• Graphics and images in science
    “In the scientific realm, the production of texts often draws heavily upon images, be they schematics or photographs, diagrams or figures. They are an integral part of the discourse, can be considered innate aspects of all written text, and can also be a powerful part of the research process: graphics and schematics, for example, are often employed during the investigation and verification of scientific research.” (Falcinelli et al. 2015)
  • Interpretation, meaning, and visualization
    The visualization of information is strictly related to the process of its interpretation and with the interpretive key chosen.
Assessment Elements

Assessment Elements

  • non-blocking Attendance
  • non-blocking Participation to debates and other class work and activities
  • non-blocking Projects and assignments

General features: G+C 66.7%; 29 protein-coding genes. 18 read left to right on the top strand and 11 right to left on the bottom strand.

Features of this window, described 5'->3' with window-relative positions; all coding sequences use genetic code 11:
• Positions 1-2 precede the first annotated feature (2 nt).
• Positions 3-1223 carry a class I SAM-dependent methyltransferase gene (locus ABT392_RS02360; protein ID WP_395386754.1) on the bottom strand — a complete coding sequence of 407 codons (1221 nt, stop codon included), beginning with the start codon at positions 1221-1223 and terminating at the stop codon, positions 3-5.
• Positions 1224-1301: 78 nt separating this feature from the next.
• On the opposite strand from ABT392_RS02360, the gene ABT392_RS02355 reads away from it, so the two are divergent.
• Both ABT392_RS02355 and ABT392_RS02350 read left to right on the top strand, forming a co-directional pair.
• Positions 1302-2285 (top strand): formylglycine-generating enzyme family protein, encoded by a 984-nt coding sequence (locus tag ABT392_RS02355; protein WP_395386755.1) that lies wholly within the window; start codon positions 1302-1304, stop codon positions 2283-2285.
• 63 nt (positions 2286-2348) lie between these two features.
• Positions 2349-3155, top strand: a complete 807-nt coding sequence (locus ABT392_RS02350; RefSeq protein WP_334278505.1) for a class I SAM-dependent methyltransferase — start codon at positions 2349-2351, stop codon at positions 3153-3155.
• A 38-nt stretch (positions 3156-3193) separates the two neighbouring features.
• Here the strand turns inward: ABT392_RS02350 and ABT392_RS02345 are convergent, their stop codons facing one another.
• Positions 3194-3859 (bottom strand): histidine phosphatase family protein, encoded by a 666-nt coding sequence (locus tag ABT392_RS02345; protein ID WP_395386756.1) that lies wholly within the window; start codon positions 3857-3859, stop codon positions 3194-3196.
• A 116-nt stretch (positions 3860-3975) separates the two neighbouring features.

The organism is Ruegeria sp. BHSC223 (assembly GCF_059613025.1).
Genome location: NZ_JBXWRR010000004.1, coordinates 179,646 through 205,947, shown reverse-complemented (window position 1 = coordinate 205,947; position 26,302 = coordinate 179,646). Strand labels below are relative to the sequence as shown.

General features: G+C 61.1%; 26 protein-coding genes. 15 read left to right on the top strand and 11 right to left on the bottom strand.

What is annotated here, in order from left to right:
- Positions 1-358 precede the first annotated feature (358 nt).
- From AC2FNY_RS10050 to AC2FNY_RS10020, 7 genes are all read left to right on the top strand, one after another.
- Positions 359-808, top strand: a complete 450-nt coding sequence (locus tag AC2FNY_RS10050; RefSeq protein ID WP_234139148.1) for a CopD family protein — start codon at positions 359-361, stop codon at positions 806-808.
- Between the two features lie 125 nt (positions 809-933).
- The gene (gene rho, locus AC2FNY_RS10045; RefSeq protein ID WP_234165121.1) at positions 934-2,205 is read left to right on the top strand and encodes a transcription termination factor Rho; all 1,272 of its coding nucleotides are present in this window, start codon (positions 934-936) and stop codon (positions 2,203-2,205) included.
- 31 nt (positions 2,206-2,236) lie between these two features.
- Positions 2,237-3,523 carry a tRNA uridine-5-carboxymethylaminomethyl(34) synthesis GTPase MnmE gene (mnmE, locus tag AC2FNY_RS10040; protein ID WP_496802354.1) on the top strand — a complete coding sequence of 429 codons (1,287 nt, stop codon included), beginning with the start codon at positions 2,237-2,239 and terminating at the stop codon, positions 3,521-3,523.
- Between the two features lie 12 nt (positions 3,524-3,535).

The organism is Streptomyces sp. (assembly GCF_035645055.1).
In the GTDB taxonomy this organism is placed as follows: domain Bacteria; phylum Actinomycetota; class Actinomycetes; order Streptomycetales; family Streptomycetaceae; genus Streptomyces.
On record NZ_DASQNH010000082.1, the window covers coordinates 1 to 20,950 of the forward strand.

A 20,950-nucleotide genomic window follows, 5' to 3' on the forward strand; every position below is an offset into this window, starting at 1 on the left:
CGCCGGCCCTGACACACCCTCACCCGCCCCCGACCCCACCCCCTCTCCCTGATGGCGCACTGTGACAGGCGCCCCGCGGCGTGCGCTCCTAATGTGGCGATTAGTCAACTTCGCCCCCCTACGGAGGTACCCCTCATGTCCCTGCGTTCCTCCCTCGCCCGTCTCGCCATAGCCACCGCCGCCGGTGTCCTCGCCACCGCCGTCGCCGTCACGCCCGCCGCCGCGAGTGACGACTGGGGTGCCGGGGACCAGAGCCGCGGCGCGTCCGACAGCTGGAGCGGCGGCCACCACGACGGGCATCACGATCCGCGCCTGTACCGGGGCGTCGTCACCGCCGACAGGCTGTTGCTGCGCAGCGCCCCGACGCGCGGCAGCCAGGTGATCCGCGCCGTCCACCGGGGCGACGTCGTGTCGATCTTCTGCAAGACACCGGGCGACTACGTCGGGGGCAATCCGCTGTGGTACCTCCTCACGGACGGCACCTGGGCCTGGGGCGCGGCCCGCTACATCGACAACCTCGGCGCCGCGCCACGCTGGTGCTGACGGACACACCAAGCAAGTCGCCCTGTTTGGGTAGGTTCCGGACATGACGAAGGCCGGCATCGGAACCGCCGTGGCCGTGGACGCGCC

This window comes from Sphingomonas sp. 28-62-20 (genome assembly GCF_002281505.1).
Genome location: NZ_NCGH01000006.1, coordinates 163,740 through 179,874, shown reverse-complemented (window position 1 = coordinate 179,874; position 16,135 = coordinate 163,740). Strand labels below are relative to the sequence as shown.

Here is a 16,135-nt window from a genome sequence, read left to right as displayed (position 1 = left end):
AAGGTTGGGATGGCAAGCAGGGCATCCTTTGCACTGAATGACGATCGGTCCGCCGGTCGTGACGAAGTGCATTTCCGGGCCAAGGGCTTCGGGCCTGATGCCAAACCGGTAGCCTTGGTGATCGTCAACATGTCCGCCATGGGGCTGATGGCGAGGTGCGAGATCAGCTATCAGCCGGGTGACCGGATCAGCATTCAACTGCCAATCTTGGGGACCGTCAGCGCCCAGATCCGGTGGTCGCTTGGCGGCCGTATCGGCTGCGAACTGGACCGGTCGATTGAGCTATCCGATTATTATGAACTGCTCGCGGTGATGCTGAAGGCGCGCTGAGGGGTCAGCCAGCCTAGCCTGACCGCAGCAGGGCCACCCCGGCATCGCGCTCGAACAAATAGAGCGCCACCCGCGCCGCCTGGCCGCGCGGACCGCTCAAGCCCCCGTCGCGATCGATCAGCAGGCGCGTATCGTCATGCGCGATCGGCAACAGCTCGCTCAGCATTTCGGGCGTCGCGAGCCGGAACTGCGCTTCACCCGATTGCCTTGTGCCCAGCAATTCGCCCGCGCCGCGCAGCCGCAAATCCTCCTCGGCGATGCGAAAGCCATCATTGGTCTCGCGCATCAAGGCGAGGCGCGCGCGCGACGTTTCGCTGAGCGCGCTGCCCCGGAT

The exam is conducted orally in this form: presentation of the final project by each student in front of other students and of the course Instructor; the presentation is followed by a thorough discussion with the Instructor that includes topics of the course; other students of the course attend as a public of other presentations and can be involved in the discussion. The exam is conducted on the Zoom platform (https://zoom.us/). The student must be connected according to the schedule for all the period of the exam (including other students' presentations). The student's computer must meet the following requirements: having a working camera and microphone and Zoom software installed. To participate in their exam, the student is obliged: to put on the avatar of her/his photo, to appear on the exam according to the schedule, during his/her exam turn on the camera and the microphone. During their exams, students are not allowed to turn off the camera, use notes and hints except their visual presentations. During other students' exams/presentations, the other students are requested to be online and participate to the meeting with the microphone de-activated; they could be requested to take part and, in this case, they would need to turn on the camera and the microphone A short-term communication violation during the exam is considered to be a communication violation of less than a minute. A long-term communication violation during the exam is considered to be a violation of a minute or more. If there is a long-term communication violation, the student cannot continue to participate in the exam.